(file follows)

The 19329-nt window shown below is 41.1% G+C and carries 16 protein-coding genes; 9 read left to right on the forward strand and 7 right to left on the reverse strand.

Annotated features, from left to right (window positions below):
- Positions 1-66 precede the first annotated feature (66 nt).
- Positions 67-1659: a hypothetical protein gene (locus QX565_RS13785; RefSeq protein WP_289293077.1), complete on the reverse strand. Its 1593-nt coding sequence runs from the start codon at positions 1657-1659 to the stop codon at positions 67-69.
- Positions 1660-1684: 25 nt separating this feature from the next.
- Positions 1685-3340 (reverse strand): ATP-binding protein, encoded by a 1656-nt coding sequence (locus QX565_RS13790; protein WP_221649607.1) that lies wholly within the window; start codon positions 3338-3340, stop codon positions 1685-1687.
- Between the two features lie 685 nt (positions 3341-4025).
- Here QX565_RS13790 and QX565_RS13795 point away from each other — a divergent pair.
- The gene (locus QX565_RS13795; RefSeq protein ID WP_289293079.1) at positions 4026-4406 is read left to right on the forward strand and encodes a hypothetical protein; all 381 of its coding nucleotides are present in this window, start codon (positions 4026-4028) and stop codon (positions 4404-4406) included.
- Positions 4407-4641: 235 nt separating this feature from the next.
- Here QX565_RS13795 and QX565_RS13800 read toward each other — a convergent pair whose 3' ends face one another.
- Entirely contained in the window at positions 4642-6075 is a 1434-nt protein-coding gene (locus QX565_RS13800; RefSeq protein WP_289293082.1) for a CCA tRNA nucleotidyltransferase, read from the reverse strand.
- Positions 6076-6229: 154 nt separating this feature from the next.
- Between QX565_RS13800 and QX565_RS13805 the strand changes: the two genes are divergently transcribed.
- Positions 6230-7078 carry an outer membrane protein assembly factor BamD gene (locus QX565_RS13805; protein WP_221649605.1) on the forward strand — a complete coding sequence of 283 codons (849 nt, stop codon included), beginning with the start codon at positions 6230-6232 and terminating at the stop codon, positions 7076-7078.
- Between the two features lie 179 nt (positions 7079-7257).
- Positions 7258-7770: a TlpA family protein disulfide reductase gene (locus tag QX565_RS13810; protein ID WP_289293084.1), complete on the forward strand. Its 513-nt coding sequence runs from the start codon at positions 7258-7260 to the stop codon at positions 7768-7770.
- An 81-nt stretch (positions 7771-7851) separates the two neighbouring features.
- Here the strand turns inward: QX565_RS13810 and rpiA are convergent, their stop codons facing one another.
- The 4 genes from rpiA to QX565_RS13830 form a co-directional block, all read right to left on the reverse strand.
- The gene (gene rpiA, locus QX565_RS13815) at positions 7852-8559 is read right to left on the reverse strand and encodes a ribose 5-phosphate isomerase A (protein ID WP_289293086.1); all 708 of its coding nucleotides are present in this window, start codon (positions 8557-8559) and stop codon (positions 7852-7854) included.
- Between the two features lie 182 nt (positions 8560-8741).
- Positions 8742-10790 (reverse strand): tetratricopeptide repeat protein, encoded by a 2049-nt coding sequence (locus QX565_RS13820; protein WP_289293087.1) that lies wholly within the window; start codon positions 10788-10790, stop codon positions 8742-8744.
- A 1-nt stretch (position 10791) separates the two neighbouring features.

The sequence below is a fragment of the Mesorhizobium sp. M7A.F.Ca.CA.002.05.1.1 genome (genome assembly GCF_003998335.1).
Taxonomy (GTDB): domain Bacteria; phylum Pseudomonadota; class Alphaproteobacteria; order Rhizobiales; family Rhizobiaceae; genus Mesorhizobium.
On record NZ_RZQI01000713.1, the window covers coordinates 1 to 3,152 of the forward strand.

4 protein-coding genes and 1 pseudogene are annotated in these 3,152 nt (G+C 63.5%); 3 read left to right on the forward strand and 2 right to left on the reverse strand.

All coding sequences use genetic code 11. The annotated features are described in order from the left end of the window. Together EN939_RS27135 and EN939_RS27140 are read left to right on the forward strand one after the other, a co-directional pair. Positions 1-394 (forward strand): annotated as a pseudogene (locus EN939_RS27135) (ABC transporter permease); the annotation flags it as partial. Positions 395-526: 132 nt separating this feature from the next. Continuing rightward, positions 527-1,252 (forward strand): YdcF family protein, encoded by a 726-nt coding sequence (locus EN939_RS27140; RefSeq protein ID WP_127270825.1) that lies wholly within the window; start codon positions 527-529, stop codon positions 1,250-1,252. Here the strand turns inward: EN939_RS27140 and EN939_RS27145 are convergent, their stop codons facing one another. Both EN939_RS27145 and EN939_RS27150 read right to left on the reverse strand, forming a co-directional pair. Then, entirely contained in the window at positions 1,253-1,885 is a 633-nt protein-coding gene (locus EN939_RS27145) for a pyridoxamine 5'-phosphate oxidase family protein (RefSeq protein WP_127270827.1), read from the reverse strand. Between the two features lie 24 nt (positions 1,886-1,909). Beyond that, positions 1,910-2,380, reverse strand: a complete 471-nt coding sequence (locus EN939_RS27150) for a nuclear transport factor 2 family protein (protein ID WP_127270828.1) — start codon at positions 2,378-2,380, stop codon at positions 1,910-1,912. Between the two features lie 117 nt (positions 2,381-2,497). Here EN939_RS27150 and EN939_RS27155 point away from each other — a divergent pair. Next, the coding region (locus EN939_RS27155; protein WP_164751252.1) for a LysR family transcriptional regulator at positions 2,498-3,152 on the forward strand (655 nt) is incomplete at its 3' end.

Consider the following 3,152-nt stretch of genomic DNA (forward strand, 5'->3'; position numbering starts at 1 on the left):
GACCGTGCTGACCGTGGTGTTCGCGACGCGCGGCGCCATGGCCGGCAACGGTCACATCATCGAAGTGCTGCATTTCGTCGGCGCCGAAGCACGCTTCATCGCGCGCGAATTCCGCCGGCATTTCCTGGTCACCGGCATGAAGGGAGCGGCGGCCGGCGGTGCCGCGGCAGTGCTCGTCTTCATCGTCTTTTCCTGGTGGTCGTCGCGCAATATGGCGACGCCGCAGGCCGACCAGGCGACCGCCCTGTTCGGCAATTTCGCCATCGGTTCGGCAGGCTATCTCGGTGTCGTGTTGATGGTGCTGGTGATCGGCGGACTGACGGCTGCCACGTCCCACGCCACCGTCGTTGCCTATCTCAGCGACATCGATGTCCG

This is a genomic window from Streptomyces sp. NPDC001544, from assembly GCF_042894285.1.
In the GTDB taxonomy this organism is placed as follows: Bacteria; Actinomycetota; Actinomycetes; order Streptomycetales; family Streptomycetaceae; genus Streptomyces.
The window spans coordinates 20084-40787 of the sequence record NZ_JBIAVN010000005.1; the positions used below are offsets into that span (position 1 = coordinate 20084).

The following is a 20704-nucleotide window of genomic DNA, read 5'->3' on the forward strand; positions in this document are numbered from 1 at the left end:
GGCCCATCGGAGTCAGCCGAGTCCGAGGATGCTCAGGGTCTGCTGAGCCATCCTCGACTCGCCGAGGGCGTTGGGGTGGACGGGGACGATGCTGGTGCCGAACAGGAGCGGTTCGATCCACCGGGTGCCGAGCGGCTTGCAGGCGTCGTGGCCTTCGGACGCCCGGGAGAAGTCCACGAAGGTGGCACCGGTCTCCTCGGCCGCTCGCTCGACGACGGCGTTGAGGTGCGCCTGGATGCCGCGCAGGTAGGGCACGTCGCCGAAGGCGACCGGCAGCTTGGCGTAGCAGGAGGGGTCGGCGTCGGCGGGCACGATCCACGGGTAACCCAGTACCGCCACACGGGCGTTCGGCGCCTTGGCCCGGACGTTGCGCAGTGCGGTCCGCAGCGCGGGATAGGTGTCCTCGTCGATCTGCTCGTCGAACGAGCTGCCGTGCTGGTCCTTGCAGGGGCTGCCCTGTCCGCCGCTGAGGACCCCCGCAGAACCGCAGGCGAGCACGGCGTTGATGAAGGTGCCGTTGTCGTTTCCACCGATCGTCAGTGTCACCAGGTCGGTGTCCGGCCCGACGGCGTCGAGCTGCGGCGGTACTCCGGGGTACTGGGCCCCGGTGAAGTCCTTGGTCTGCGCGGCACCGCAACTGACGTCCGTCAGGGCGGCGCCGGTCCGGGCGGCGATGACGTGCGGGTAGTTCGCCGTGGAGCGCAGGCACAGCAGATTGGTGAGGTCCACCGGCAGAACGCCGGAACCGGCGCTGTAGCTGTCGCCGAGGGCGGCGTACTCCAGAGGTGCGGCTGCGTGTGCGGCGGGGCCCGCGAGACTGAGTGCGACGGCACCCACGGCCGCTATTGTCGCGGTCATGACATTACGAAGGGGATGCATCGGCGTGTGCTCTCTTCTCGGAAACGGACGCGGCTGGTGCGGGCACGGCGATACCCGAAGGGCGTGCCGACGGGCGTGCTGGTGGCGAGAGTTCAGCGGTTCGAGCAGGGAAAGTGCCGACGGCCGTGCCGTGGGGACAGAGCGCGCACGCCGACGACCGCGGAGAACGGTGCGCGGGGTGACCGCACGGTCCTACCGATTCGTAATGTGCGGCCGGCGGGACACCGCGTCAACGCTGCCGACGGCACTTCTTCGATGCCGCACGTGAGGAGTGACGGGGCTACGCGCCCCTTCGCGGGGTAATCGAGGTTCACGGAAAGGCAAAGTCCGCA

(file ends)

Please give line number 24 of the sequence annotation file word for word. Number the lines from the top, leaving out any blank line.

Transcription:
- A 1-nt stretch (position 10791) separates the two neighbouring features.